It is goodbye to Catchment Management and the Livestock Health and Pest Authorities. They are to be eliminated in a major shake-up in the provision of agricultural and catchment management services in NSW. This means a Major shake-up for the Department of Primary Industries.
It is understood the new structure would be responsible for:
- Agricultural advice
- Plant and animal pest control and biosecurity
- Natural resource management; and
- Emergency and disaster assessment and response.
The Primary Industries Minister Katrina Hodgkinson was quoted as saying “agricultural advisory services provided by Agriculture NSW (part of the Department of Primary Industries) would also be incorporated in a single new body, Local Land Services,……Farmers and landowners will be able to easily access natural resource management, agricultural advice and biosecurity functions from one organization,….The structure will free up staff to work more closely with their communities, encourage innovation and integration across the landscape and be more accountable to ratepayers”.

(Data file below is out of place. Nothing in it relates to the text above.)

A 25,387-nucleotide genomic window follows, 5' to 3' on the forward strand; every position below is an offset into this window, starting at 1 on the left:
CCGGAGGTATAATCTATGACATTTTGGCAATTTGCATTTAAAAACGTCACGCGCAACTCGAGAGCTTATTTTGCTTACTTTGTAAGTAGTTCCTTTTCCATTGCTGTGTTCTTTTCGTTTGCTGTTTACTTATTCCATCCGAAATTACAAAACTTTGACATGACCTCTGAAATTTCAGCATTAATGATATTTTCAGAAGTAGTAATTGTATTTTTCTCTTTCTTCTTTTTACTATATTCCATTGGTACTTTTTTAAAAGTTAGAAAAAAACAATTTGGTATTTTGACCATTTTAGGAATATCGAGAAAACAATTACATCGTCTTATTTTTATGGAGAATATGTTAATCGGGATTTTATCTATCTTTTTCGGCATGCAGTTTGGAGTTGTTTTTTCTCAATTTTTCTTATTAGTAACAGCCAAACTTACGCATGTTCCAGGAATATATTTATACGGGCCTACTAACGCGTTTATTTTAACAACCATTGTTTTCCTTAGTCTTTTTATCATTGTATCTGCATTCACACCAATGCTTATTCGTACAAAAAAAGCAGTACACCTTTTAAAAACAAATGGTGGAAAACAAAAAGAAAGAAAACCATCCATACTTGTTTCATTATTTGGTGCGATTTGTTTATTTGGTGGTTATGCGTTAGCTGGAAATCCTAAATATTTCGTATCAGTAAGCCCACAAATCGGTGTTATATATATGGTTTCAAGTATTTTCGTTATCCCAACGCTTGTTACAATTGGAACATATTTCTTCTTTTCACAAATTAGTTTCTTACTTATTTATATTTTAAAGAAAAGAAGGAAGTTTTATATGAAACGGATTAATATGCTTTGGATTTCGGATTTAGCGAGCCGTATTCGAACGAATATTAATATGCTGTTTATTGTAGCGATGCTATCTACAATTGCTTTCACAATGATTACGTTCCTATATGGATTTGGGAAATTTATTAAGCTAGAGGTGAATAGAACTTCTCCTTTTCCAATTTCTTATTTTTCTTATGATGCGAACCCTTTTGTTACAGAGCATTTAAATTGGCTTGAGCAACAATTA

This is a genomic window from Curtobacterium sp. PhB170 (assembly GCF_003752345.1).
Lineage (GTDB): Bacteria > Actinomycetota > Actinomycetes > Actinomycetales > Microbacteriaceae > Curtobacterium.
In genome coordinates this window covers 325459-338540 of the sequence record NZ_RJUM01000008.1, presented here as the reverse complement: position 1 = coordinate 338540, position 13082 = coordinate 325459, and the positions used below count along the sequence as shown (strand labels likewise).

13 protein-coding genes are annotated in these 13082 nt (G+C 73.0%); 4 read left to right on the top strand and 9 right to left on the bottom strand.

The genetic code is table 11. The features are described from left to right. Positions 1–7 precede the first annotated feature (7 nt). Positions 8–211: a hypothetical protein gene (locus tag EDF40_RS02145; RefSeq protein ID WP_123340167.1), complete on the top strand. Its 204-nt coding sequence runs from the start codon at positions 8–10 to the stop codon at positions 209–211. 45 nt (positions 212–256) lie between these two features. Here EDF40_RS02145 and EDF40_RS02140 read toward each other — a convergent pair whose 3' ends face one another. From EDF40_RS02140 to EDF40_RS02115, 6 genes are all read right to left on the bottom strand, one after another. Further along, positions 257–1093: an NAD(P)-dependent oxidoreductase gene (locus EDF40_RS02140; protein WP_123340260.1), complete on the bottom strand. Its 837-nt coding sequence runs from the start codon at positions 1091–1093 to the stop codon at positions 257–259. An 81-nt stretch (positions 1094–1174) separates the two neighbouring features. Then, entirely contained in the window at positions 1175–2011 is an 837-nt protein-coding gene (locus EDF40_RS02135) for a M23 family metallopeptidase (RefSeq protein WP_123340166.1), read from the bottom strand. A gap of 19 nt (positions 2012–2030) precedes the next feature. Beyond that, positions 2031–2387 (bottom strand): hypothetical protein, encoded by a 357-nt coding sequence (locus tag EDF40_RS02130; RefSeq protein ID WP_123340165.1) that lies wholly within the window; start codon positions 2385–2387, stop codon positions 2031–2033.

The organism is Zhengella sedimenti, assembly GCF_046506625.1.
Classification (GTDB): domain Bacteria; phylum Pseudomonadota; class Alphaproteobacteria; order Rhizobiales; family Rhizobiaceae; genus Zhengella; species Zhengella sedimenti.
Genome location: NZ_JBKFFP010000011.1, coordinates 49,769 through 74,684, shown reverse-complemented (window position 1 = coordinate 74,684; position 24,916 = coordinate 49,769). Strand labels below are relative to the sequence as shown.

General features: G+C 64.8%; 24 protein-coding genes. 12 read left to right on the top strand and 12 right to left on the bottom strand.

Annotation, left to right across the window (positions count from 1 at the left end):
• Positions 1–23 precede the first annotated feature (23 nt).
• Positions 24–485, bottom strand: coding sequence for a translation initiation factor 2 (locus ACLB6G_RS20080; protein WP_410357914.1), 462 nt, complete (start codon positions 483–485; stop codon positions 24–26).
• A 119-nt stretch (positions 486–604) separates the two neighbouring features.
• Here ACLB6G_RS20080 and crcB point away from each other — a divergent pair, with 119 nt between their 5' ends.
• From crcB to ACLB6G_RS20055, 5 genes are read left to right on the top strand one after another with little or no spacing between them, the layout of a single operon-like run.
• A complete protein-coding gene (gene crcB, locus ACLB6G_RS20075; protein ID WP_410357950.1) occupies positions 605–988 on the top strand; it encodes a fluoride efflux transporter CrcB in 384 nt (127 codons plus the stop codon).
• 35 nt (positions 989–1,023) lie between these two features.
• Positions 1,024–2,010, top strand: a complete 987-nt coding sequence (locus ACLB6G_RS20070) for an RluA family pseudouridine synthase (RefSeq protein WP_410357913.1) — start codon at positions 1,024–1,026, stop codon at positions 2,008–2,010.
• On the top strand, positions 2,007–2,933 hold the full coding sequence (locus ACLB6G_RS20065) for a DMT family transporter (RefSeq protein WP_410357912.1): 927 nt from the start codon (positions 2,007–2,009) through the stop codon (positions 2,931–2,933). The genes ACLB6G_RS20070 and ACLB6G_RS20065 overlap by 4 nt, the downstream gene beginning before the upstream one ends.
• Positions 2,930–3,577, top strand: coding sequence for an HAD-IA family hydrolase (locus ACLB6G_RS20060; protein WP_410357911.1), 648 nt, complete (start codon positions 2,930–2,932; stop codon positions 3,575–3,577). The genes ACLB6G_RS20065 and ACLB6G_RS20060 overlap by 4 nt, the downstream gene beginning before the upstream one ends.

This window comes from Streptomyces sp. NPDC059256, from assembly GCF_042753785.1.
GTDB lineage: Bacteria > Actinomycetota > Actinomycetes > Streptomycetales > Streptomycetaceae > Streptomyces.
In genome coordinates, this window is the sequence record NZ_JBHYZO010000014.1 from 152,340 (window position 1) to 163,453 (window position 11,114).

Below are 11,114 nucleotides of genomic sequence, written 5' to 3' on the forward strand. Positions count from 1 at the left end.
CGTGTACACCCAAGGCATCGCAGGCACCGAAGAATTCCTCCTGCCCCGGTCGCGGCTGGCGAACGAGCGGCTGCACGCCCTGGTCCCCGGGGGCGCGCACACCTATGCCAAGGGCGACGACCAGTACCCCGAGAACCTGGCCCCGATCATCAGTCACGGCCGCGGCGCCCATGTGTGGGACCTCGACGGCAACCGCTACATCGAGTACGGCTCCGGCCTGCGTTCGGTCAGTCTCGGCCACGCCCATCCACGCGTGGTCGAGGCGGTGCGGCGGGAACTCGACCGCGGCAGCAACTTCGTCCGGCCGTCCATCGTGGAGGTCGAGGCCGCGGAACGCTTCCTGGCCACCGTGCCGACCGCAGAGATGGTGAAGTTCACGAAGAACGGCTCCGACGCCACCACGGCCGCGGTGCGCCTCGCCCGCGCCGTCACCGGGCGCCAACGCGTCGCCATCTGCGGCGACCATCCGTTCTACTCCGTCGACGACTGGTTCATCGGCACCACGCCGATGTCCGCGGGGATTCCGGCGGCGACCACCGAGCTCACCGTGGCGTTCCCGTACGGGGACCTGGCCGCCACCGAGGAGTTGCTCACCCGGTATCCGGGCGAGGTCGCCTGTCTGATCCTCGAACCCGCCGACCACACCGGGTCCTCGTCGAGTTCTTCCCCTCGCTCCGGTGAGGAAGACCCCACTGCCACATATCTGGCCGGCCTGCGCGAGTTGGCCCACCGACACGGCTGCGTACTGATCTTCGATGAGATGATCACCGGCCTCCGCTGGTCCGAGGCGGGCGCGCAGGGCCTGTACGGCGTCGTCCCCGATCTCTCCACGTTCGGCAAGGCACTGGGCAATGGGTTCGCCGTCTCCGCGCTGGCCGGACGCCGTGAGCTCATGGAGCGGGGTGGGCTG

The Minister is also credited with saying Local Land Services would be regionally-based, semi-autonomous, statutory organisations governed by locally-elected and skills-based board members. For more information on the new structure, follow the link, as outlined by Ms Hodgkinson: media/pdf/20121004_FINAL_Local_Land_Services_fact_sheet.pdf
CO2Land org has always encouraged better practices and notes the new Local Land Services will be set up to promote innovation, improve productivity and let farmers and landholders to get on with being able to manage their land.
This news should comfort organisations looking for a better relationship with levels of government without the prescriptive styles of the former authorities. While it is welcome that the work of community-based natural resource management organisations like Landcare NSW and Greening Australia will be more closely attuned to the administration it remains to be seen if harmony will prevail over funding distributions and cooperation with other co-funded organisations including the Rural Research and Development Corporations.
CO2Land org notes there is concerned over job cutting and the effects on the bush funding models. The main criticism being the election promises and moves to decentralisation is in fact becoming centralisation of DPI. We spoke to a recent DPI employee that accepted a package from the body, and it was said – now more good than bad will follow, everyone was too comfortable before and whether the remaining staffing is permanent Government employees or contractors or just made up of volunteers it will be better than the way it was delivering. Only one real issue remains: What will be the sources of the funding for vital work?
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